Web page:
I was ten years old when Eminem stuck his middle finger up to the world with The Marshall Mathers LP. To people who said he could never make it in hip-hop because he was white. To naysayers who called him a never-will-amount-to-anything piece of white trash. To his absent dad, his child’s mother, his English teacher, and his dope-head mom. He didn’t give a fuck, God sent him to piss the world off.
And here we are, 13 years later. Eminem is eight albums deep in his career. He’s experienced inconceivable success, scandals, law suits, drug issues, recovery and finally, a full circle return in the form of The Marshall Mathers LP2.
And me? Well, Em and I have sort of lost touch. I admired him for not giving a fuck. I loved the way his witty lyricism hopped jumped and skipped through this maze of beats. How he challenged himself at every turn. How fast can I flow on this beat? How much can I offend mainstream America? Like he got off on the image of mothers covering their sons ears, begging him to stop bragging about slitting faggots’ throats and raping women. His subject matter thrilled me. Like the thought of running away for a night just to see how my parents reacted. Or saying a swear word in sixth grade social studies to get a gasp out of the girl next to me.
But I’m twenty-three now, and honestly, MMLP2 doesn’t really do it for me. Sure, Eminem exercises his renowned lyrical abilities. He can spit as fast as Twista, tell graphic tales, and make hilarious allusions to current events all in one verse. But thirteen years later, I no longer get a thrill from hearing about women being drowned and violently fucked, and frankly, It’s hard not to cringe from the image of my childhood idol breaking a table “over a couple of faggots backs.”
Now–before I get slim-shady’s fan group all riled up into thinking I’m some oblivious, easily offended critic—I get the whole alter-ego thing. I understand that Eminem doesn’t actually believe all these things. That slim shady is his evil rapping twin persona that was born to see how easily he could offend sensitive ears. That Eminem actually supports gay rights, probably respects women, and has done his best to raise his daughter to believe the same. I get it. I just think the act is exhausted, and find myself asking: why?
Why is Eminem so angry? He’s not the same twenty-seven-year-old who had something to prove. He’s a successful rap icon, self-proclaimed rap god who has earned a spot on most everyone’s list of top-ten MC’s alive. Why does he find it necessary to rekindle the flame he sparked at the beginning of his career, revisiting the same subject matter, hunger, and angry-menace attitude? The very persona that earned my respect as a young fan of hip-hop has me at a loss, wondering why a forty-one year old mogul hasn’t really changed at all. What was once an impermeable confidence now comes off as a desperate desire to prove that this middle-aged man still has his old tricks.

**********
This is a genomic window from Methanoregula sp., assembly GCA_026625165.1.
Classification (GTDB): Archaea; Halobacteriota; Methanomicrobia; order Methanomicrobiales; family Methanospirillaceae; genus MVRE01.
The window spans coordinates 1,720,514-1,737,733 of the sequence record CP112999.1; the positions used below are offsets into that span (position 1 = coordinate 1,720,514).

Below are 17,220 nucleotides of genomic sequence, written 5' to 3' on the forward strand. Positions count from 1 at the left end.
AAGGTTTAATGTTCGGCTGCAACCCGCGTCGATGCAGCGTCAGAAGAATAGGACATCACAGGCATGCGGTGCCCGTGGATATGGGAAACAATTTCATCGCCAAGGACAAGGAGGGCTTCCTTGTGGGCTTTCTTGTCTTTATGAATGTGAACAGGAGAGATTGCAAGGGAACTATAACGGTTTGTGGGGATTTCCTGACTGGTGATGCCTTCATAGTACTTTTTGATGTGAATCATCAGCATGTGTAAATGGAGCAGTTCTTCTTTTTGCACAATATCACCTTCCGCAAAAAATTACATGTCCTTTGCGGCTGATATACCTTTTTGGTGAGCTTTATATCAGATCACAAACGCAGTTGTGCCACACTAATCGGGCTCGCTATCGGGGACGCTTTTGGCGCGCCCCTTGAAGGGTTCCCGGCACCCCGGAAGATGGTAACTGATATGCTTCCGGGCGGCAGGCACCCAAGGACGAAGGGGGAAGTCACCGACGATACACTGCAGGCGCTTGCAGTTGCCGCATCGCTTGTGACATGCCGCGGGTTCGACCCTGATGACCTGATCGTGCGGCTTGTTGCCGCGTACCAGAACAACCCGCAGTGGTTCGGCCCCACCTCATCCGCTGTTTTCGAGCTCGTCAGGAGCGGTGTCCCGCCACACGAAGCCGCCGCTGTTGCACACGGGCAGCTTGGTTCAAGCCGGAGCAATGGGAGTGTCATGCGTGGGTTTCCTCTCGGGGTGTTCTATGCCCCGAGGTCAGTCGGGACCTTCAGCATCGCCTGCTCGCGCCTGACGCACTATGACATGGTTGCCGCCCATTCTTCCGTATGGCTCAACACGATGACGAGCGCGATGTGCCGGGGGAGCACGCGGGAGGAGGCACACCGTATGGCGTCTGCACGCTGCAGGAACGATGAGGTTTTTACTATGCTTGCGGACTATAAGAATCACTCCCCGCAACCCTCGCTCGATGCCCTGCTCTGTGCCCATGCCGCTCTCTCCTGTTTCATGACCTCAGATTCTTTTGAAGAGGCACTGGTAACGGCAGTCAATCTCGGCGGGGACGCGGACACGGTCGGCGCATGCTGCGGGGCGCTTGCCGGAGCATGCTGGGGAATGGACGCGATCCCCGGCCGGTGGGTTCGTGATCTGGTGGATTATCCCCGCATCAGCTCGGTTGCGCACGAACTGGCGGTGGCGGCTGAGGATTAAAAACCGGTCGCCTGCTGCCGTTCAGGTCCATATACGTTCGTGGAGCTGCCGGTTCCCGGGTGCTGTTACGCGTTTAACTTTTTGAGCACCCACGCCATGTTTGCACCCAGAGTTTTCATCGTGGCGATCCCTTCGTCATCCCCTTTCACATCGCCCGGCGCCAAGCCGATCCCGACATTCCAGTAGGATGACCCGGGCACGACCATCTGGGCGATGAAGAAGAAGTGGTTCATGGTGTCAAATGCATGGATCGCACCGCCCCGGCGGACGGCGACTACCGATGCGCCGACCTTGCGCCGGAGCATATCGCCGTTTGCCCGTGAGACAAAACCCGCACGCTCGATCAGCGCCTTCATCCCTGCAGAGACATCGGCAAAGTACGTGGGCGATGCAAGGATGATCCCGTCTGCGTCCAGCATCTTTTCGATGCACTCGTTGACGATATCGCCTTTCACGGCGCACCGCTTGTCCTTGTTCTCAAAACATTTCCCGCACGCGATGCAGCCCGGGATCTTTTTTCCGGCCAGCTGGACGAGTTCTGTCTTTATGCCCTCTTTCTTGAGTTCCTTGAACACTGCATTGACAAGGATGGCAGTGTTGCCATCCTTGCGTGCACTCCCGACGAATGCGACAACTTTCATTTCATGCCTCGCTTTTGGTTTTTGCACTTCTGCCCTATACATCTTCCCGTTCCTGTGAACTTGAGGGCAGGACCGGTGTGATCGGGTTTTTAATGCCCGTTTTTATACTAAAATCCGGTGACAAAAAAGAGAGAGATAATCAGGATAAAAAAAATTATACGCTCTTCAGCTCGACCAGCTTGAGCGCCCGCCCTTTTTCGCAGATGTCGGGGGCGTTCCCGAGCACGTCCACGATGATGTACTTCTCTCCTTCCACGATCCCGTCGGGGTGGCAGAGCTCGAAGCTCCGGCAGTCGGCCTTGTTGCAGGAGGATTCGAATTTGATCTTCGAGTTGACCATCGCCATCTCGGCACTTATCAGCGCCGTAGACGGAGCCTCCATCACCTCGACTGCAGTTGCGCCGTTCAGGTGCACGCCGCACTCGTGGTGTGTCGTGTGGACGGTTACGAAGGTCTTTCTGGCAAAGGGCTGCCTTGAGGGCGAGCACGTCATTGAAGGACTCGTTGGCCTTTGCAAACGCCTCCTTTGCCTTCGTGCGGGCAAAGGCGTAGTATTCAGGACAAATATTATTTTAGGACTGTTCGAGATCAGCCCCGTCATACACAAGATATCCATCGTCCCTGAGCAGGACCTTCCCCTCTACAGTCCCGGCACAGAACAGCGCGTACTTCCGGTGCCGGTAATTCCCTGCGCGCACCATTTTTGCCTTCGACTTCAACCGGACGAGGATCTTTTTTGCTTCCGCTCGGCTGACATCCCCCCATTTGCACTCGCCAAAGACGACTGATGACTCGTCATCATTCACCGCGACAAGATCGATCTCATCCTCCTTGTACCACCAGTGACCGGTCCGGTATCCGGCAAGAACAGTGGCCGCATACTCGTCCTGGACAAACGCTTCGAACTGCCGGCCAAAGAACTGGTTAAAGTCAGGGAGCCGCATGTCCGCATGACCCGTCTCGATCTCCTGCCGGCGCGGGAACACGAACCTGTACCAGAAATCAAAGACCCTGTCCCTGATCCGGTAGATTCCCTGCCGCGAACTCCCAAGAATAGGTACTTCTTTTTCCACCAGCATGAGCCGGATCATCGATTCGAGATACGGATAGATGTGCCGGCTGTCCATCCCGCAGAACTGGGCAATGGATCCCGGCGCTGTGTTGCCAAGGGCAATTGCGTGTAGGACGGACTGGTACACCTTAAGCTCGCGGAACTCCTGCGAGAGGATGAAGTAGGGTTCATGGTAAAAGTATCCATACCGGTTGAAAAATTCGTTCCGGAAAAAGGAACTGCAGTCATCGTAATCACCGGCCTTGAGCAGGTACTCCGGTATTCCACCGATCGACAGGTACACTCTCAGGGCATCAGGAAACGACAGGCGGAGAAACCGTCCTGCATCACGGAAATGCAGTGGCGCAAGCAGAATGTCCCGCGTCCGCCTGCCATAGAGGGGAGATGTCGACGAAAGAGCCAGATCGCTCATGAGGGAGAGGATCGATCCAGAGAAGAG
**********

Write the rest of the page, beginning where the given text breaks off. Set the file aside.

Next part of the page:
When I think of Eminem’s peers, rap icons like Jay-Z and Kanye, they’ve matured in ways we couldn’t have perceived at the start of their careers. They’ve grown into icons who have learned how to revisit their past with more reminiscence than full-fledged embodiment. Who can brag about how far they’ve come and how much they’ve learned with a newfound maturity, and a worldly awareness of what they represent in the world hip-hop.
The intro to “Rap God” really says it all. We hear a comic book, Wu-Tang-esque voice : “Look, I was gonna go easy on you and not to hurt your feelings, But I’m only going to get this one chance.” As if this is Slim-Shady’s only chance to prove something to the world. Prove what? That he can still portray this misogynist, homophobic persona? That if he doesn’t do that, he’s going easy on us? Eminem hasn’t hurt my feelings, he’s just left me disenchanted by his range of material. In thirteen years, he hasn’t found a way to prove his dominance in the rap game without bragging about sexuality dominating women?
He begins to acknowledge this lack of progress in “Asshole.” In the last verse, he spits:
Only women that I love are my daughters
And sometimes I rhyme and it sounds
Like I forget I’m a father, and I push it farther
So father forgive me if I forget to draw the line
It’s apparent I shouldn’t of been a parent I’ll never grow up
Eminem embraces some self-deprecation here, revisiting the self-criticism that has always added an admirable complexity to his music. But at this point in his career, the wheels have fallen off. Slim’s don’t-give-a-fuck attitude that made him so appealing in his early work feels different now. Like he’s trying too hard to be careless.
I’ll still spin “Till I Collapse” on my heavy rotation and hell, I think MMLP2 has some great lines, killer flows, and stadium beats. I still think that Eminem is a hilarious, complex rap icon who has filled a necessary hole in hip-hop. His ability to paint horrifying pictures and embody a range of characters is unmatchable. It’s easy to see how his music has inspired a new generation of rappers–Odd Future, Kendrick Lamar, and Yelawolf to name a few. Perhaps that’s why, as much as it pains me, I’m being so critical of my childhood icon. Because, thirteen years later, I expected more from a rapper who is fully capable of doing so.